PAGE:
I have just finished writing my memoirs. And I have discovered things about me I was not aware of until I wrote what I wrote… and then read what I wrote.

The Holocaust, which I experienced from the age of 4 to the age of 8, has had a profound influence on my life. I know it seems self-evident, but it has come as a great surprise to me.

I wondered for years why am I so concerned with what is going to happen after I die.  Why was I so committed to the point of being fanatic about building the Institute, writing as many books as possible, training people in my methodologies to spread them worldwide… and being worried stiff about what might happen to it all after I say goodbye forever.

Why I persisted, almost obsessively…and still continue to do so…at tremendous cost to my health and to my relationship with my spouse and my children.

So, why?

Many people accused me of simply striving  for money. The truth is I do not even know how much money I have, and I do not even care. I am very modest in my expenses and tastes.

Some have charged me of acting  in the service of an over-heated ego. That does not feel right either. I do not care how many honorary doctorates I have. It is all for marketing purposes.  I am even somewhat embarrassed, rather than gratified, when anyone asks for my autograph.

So what is it that drives me. Blindly.

It became clear to me writing my memoirs.

It is the fear of death.

Death is final. There is nothing thereafter.  And when I die, I am not in control of what happens anymore.  I will be forgotten. And that to me is the meaning of death…to be forgotten.

And where did I get this fear of death? From the Holocaust. From the concentration camp. From trying to survive hiding in the mountains of Albania. I can not even allow myself to faint, I am so frightened of dying.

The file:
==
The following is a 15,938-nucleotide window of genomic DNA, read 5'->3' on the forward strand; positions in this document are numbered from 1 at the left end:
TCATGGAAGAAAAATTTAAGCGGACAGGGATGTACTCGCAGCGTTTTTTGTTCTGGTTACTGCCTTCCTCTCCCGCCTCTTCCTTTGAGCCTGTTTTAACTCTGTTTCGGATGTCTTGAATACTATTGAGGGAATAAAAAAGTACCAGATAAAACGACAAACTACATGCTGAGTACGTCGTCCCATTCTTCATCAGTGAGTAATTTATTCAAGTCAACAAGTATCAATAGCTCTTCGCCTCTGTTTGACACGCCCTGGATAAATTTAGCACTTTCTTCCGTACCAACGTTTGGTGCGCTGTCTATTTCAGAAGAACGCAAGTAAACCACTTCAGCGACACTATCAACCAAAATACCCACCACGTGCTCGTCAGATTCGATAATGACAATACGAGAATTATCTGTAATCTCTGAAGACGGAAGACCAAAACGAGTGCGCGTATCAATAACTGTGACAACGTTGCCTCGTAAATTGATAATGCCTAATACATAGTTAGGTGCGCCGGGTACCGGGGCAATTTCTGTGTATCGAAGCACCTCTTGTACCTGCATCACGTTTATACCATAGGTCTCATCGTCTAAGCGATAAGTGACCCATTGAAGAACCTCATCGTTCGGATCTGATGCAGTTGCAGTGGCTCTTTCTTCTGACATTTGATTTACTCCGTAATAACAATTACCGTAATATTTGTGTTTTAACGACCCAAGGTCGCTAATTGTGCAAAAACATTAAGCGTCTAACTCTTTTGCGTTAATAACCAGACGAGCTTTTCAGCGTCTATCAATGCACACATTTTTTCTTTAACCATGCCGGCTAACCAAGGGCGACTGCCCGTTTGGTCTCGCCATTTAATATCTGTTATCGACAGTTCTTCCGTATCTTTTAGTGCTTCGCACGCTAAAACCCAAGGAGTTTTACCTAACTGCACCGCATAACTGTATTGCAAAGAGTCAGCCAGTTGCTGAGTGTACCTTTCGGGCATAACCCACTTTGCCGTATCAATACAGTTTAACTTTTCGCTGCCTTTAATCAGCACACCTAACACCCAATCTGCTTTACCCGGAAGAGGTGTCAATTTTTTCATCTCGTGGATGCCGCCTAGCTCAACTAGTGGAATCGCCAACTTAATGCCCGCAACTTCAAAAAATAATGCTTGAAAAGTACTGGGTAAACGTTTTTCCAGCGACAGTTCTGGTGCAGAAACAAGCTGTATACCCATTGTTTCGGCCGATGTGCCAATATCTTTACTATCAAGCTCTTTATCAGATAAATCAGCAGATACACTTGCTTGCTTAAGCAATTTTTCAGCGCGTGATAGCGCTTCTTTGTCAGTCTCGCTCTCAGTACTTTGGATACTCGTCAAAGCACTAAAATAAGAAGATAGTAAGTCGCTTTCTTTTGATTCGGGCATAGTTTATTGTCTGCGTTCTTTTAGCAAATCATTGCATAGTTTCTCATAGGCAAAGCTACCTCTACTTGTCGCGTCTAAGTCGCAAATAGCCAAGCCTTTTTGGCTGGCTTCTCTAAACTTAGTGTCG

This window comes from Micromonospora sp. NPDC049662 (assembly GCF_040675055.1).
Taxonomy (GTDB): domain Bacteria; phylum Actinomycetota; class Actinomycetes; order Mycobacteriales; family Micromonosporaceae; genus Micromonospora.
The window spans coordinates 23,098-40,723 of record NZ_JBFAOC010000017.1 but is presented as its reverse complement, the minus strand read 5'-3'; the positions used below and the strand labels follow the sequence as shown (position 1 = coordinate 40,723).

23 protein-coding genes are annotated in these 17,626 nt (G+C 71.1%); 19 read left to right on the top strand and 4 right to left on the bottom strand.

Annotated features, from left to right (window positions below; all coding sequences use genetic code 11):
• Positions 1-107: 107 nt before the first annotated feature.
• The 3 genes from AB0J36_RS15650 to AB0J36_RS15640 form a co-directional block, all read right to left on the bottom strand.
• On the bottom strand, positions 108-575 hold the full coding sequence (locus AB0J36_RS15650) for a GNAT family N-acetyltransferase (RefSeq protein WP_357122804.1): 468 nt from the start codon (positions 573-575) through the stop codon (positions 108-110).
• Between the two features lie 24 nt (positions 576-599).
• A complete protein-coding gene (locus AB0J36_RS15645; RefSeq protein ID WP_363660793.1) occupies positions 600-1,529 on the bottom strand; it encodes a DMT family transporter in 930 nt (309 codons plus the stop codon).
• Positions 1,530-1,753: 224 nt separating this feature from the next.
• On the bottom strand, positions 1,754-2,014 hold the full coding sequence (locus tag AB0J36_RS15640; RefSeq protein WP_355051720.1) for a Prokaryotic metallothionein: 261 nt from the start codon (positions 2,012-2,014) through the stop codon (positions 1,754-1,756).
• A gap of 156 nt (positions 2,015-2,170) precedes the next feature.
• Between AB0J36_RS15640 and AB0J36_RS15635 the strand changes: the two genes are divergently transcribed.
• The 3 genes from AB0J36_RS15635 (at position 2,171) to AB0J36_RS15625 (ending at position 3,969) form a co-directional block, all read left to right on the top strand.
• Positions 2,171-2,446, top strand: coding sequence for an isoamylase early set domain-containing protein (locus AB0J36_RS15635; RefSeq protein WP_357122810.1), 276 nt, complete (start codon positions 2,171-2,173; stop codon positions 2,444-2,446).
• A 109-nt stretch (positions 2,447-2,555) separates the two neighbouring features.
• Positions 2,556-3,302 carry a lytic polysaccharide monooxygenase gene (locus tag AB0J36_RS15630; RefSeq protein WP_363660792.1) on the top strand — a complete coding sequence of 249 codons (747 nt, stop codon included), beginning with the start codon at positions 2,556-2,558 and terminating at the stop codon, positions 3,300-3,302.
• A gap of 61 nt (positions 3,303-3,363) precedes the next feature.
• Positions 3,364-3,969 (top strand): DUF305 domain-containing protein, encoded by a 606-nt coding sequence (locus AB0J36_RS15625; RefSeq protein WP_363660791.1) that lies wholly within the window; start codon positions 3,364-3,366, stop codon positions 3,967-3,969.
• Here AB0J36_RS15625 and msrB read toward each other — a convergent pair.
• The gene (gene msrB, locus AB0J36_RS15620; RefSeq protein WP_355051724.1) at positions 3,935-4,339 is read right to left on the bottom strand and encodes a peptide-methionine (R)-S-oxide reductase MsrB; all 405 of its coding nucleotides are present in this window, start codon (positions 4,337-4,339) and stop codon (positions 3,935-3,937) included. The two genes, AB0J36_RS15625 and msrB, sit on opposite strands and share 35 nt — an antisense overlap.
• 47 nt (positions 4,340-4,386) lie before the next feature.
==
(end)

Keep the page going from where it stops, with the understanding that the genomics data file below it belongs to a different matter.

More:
Maybe I won’t wake up…

And there are more repercussions from that terrible war. I can not bear to be hungry. I starved in the camp and for many years after, until we finally reached Israel.. I was eleven. To be hungry is a terrible experience for me, and my wife knows that if I am hungry she must  immediately feed me; otherwise, I become aggressive and very unpleasant to be around.

This difficulty with being hungry impacts my weight. I am told that to lose weight you need to experience some hunger. Each time, you are hungry your body is telling you that it needs to use the stored fat; and hunger is a signal that it does not like to reduce the reserves.

Since I cannot be hungry, I can not lose weight easily.

And there is more.  My memoirs  clarified  for me why I try to avoid going through Frankfurt airport to change planes in Europe. I  sweat passing the immigration booth.  It is situated a bit higher than the person asking admission. The immigration official in uniform sits above you and looks down on you.  I start sweating as he looks at my picture and then looks at my face. The uniform, the German accent, the stern look make me very, very uncomfortable. Is it memories of the camp?

For seventy  years, I  have been behaving a certain way, and I did not know why. Now I believe I have an answer.The war imprinted  certain experiences in me that control my behavior. Most of it is unconscious.

Who knows how much of my behavior is not me, but caused by my past.


Dr. Ichak Kalderon Adizes